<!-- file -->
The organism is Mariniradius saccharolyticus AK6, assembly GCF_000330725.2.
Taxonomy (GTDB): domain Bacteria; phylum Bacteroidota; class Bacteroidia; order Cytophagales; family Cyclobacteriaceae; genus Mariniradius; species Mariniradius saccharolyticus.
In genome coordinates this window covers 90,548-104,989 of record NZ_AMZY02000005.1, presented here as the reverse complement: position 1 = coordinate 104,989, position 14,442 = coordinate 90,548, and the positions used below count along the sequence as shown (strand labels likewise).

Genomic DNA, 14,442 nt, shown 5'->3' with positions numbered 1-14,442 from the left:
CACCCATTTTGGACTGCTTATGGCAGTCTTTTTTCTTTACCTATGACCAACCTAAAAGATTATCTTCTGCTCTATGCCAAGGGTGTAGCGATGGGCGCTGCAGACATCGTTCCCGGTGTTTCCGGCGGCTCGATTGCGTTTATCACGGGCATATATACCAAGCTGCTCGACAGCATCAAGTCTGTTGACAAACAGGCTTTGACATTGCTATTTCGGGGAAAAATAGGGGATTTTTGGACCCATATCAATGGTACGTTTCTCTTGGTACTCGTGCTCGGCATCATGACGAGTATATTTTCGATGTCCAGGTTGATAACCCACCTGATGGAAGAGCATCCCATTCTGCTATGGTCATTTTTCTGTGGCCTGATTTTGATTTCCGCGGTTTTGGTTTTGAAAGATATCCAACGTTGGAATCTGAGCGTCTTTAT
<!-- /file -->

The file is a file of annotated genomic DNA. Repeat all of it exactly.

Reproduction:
The organism is Mariniradius saccharolyticus AK6, assembly GCF_000330725.2.
Taxonomy (GTDB): domain Bacteria; phylum Bacteroidota; class Bacteroidia; order Cytophagales; family Cyclobacteriaceae; genus Mariniradius; species Mariniradius saccharolyticus.
In genome coordinates this window covers 90,548-104,989 of record NZ_AMZY02000005.1, presented here as the reverse complement: position 1 = coordinate 104,989, position 14,442 = coordinate 90,548, and the positions used below count along the sequence as shown (strand labels likewise).

Genomic DNA, 14,442 nt, shown 5'->3' with positions numbered 1-14,442 from the left:
CACCCATTTTGGACTGCTTATGGCAGTCTTTTTTCTTTACCTATGACCAACCTAAAAGATTATCTTCTGCTCTATGCCAAGGGTGTAGCGATGGGCGCTGCAGACATCGTTCCCGGTGTTTCCGGCGGCTCGATTGCGTTTATCACGGGCATATATACCAAGCTGCTCGACAGCATCAAGTCTGTTGACAAACAGGCTTTGACATTGCTATTTCGGGGAAAAATAGGGGATTTTTGGACCCATATCAATGGTACGTTTCTCTTGGTACTCGTGCTCGGCATCATGACGAGTATATTTTCGATGTCCAGGTTGATAACCCACCTGATGGAAGAGCATCCCATTCTGCTATGGTCATTTTTCTGTGGCCTGATTTTGATTTCCGCGGTTTTGGTTTTGAAAGATATCCAACGTTGGAATCTGAGCGTCTTTAT